Maintenance to the painted sculptural surfaces began less than five years after installation, setting off a twenty-year process of repeated paint application. However well-intentioned, this maintenance is one of the main contributors to the visible and invisible deterioration of the work.

Comparisons with contemporary white Nevelson installations indicate that the original paint color was a warm cream white, characteristic of oxidized alkyd paints. Correspondence housed in the archives of the Museum of Modern Art in New York document Nevelson's instructions to repaint the surfaces when they were dirty or damaged. The restored, cool white presentation surface applied 1986-2000 is now chipped, streaked with brown stains and thick, uneven paint application.

Much damage can be attributed to the interaction between the restoration paint and the original paint. Restoration paint is lifting off in sheets, and is, in several instances, pulling original paint up with it. In certain other areas, restoration paint has been applied directly to the exposed wood, where the original paint had been previously lost. Much of the restoration paint is tenting and peeling.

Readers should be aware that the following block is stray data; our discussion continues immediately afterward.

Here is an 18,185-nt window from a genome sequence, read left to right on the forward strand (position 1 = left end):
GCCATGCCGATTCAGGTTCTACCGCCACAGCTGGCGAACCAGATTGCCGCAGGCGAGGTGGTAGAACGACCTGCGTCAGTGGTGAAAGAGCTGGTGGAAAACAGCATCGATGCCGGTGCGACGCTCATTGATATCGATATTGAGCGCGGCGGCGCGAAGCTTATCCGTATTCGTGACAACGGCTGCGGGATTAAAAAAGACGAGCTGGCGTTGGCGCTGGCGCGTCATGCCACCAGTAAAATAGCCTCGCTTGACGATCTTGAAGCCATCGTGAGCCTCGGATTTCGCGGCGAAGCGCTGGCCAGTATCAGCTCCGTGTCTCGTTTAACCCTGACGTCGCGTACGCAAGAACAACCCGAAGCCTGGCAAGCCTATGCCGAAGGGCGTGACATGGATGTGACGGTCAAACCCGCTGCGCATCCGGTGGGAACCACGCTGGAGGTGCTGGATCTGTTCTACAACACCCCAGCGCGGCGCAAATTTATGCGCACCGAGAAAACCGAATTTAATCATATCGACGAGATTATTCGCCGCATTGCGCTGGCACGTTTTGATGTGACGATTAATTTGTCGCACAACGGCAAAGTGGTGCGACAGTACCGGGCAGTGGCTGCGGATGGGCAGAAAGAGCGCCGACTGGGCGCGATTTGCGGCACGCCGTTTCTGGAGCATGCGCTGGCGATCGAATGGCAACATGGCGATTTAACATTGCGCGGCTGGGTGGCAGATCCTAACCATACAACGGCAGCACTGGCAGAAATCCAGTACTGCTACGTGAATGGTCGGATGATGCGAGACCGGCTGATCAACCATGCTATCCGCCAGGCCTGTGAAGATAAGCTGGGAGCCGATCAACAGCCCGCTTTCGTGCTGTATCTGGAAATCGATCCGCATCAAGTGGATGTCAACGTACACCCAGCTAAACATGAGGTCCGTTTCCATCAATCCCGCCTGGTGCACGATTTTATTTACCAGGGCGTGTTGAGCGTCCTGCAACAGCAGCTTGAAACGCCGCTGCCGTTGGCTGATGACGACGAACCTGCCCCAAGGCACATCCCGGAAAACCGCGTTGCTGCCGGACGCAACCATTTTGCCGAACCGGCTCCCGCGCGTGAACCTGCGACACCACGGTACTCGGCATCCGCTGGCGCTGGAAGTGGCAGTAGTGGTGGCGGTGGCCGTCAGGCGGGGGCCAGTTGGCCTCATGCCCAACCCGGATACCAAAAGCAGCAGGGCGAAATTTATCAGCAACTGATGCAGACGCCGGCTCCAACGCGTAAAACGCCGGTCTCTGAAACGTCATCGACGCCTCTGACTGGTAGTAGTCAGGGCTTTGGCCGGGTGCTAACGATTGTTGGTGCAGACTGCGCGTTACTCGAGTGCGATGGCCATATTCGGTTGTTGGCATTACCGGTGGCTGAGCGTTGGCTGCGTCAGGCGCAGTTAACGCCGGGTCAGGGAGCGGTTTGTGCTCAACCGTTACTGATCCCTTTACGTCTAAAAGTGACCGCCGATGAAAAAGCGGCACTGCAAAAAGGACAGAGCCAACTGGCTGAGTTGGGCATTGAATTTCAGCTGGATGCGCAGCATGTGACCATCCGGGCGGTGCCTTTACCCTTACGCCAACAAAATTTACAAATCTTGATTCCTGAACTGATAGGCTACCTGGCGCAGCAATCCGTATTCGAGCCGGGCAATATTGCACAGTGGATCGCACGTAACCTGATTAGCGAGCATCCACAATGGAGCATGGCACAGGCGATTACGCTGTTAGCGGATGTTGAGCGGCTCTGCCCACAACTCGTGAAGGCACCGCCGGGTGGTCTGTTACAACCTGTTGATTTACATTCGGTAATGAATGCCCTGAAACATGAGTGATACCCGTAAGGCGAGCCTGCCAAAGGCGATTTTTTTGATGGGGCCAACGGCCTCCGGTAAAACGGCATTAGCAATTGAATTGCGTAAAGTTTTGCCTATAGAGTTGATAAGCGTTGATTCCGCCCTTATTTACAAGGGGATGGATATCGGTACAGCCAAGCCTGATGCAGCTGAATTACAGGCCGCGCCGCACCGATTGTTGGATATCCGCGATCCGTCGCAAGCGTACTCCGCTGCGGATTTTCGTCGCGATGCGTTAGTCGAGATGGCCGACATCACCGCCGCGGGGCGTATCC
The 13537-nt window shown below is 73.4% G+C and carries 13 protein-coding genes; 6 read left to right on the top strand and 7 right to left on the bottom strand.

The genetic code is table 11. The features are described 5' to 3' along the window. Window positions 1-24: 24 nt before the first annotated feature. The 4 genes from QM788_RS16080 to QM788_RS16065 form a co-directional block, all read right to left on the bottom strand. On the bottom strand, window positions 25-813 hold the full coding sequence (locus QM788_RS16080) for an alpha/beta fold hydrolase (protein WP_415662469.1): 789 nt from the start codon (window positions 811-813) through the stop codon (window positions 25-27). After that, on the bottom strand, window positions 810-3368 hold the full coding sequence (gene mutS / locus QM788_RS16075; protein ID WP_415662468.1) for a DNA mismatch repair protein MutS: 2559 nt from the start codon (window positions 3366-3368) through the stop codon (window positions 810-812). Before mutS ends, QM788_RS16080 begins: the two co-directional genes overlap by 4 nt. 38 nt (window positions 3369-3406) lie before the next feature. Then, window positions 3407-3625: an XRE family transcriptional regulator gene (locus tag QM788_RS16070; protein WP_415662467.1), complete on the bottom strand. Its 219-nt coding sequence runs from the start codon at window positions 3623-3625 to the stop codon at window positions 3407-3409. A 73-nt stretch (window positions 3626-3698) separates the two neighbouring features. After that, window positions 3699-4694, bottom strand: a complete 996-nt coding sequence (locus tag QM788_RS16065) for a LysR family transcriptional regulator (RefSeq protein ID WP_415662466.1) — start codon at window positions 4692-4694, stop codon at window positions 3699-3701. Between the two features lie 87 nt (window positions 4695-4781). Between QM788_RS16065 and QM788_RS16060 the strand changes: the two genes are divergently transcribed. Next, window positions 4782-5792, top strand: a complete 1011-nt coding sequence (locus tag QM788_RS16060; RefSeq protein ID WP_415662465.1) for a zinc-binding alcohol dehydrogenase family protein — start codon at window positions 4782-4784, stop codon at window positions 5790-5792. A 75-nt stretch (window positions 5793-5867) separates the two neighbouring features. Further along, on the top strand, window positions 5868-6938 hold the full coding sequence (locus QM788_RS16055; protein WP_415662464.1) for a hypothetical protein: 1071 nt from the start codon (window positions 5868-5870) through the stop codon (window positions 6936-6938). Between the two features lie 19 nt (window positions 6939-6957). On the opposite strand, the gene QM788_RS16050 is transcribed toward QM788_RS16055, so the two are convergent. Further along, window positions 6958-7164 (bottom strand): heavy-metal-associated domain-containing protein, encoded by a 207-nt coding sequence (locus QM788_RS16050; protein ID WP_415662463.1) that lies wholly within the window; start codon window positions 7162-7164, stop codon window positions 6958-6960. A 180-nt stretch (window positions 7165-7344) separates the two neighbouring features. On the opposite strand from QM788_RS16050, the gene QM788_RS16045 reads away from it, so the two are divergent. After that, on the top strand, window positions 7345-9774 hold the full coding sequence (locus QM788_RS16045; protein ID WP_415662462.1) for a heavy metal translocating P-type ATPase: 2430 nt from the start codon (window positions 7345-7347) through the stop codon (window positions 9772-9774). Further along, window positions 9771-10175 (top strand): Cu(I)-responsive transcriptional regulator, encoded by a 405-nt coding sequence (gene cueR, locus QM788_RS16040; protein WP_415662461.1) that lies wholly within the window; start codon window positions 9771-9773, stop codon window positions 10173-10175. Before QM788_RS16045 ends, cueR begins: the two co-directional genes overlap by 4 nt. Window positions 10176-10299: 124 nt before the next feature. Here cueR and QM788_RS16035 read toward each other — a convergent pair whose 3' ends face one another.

By 2012, it became evident that a robust restoration was needed to properly preserve Nevelon's sculptures. An initial study identified factors that caused deterioration ranging from lack of environmental control to poor adhesion of the original paint.

Treatment considerations have included extensive paint analysis by chemists at MoMA and Pratt Institute to identify the original color, composition of the original and subsequent paint layers, and methods of application. The process has involved an extensive collaboration among painting and object conservators, painting chemists, engineers, Nevelson's assistant, and Saint Peter's conservation committee to arrive at the best approach for preserving the sculpture and the chapel as a beloved public space.